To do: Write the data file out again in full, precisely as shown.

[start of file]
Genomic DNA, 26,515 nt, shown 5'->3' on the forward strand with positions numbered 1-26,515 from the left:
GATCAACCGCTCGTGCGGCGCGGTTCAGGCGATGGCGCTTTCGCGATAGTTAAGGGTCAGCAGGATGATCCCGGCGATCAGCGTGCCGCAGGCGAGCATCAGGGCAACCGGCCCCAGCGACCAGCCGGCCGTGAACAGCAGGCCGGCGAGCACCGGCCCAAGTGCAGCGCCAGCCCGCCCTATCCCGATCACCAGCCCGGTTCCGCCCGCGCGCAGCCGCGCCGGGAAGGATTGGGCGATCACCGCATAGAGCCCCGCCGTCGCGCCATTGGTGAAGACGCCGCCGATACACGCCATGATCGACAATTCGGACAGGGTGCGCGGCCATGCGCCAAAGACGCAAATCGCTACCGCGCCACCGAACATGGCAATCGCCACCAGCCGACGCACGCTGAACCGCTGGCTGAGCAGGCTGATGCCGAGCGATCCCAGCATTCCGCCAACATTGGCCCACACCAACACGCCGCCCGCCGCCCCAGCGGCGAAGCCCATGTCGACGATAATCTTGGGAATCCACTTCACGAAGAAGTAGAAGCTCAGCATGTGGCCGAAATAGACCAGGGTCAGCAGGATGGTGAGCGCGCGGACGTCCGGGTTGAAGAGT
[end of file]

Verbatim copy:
Genomic DNA, 26,515 nt, shown 5'->3' on the forward strand with positions numbered 1-26,515 from the left:
GATCAACCGCTCGTGCGGCGCGGTTCAGGCGATGGCGCTTTCGCGATAGTTAAGGGTCAGCAGGATGATCCCGGCGATCAGCGTGCCGCAGGCGAGCATCAGGGCAACCGGCCCCAGCGACCAGCCGGCCGTGAACAGCAGGCCGGCGAGCACCGGCCCAAGTGCAGCGCCAGCCCGCCCTATCCCGATCACCAGCCCGGTTCCGCCCGCGCGCAGCCGCGCCGGGAAGGATTGGGCGATCACCGCATAGAGCCCCGCCGTCGCGCCATTGGTGAAGACGCCGCCGATACACGCCATGATCGACAATTCGGACAGGGTGCGCGGCCATGCGCCAAAGACGCAAATCGCTACCGCGCCACCGAACATGGCAATCGCCACCAGCCGACGCACGCTGAACCGCTGGCTGAGCAGGCTGATGCCGAGCGATCCCAGCATTCCGCCAACATTGGCCCACACCAACACGCCGCCCGCCGCCCCAGCGGCGAAGCCCATGTCGACGATAATCTTGGGAATCCACTTCACGAAGAAGTAGAAGCTCAGCATGTGGCCGAAATAGACCAGGGTCAGCAGGATGGTGAGCGCGCGGACGTCCGGGTTGAAGAGT